As much as I admire what earlier illustrators accomplished, I can't help but think that living in this particular technological moment has its rewards. For one, digital imaging machines and programs of all varieties are making it possible not only to explore the physiology of the heart in ways that the early theorists couldn't imagine, but to use these technologies to fix what ails us. Some of what's produced is quite beautiful:

This particular image (as well as the one used to open this post), by medical illustrator Patrick Lynch (available from Wikimedia Commons; his medical illustration portfolio is on his website) shows just how lovely instructional media can be thanks to the new technological tools available to talented artists. And as much as I appreciate the efforts of the early physicians, I'm thankful to live in a time when the visual arts, married to advances in medicine, can provide us with the technology and expertise to repair hearts that don't work.

Thursday, December 4, 2008

Orientalist Switchplates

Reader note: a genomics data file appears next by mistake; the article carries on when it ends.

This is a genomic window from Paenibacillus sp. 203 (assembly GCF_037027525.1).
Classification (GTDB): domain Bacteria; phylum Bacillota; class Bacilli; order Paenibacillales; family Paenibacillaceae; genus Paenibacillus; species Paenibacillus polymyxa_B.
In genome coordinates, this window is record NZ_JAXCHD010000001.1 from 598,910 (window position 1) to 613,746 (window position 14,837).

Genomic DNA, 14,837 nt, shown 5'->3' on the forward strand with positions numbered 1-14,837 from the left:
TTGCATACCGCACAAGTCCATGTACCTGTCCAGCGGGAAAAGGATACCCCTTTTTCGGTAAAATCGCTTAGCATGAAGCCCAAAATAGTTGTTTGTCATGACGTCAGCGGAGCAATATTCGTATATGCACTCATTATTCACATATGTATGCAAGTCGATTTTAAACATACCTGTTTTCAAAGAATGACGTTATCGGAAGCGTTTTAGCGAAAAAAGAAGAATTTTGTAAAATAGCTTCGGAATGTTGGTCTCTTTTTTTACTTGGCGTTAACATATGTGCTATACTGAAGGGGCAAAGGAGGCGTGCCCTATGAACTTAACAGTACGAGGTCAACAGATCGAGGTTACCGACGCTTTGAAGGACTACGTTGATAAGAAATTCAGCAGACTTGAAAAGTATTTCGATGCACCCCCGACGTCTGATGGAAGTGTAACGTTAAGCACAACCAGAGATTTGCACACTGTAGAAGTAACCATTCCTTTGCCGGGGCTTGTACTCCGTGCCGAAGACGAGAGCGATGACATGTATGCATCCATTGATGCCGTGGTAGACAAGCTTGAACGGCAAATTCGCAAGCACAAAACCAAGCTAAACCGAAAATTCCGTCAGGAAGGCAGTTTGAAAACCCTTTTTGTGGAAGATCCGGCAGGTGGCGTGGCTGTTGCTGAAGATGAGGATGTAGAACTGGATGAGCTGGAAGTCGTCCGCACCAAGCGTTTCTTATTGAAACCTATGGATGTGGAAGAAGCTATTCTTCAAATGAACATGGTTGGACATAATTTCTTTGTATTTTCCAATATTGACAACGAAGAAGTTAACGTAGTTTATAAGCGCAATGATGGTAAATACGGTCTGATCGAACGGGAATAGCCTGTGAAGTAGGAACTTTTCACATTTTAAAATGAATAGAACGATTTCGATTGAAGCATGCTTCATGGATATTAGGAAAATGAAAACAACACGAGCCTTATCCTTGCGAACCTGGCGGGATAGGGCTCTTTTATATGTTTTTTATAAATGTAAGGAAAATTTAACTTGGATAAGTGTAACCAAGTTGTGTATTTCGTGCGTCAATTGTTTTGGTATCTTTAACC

Once in a great while I wax creative with stuff I've collected over the years: odd images, bits of paper, stamps, and other ephemera. As an unabashed fan of the pioneers of collage and papier collé (Picasso and Braque) as well as of their heirs (Joseph Cornell, Nick Bantock, and others), I occasionally dabble in the practice of sticking things onto other things.

Some of the best imaginable "canvases" for such an endeavor are the cheesy blank plastic plates generally used to surround light switches and power outlets in our homes. Since I can't really throw anything away without a damned good reason, and am appalled by the prices some sources ask for more artful examples, I took it upon myself a couple of years ago to decorate my own. The first couple were usable, but not exactly awe-inspiring. I finally perfected the technique to my own satisfaction, however: first paint the plate with flat acrylic, and when it's dry begin to apply the desired bits with decoupage gel and a paintbrush. After that's dry, add metallic paint or leaf, or a stamped image or two, and then coat with another layer of gel. They turn out nicely and are pretty indestructible once coated.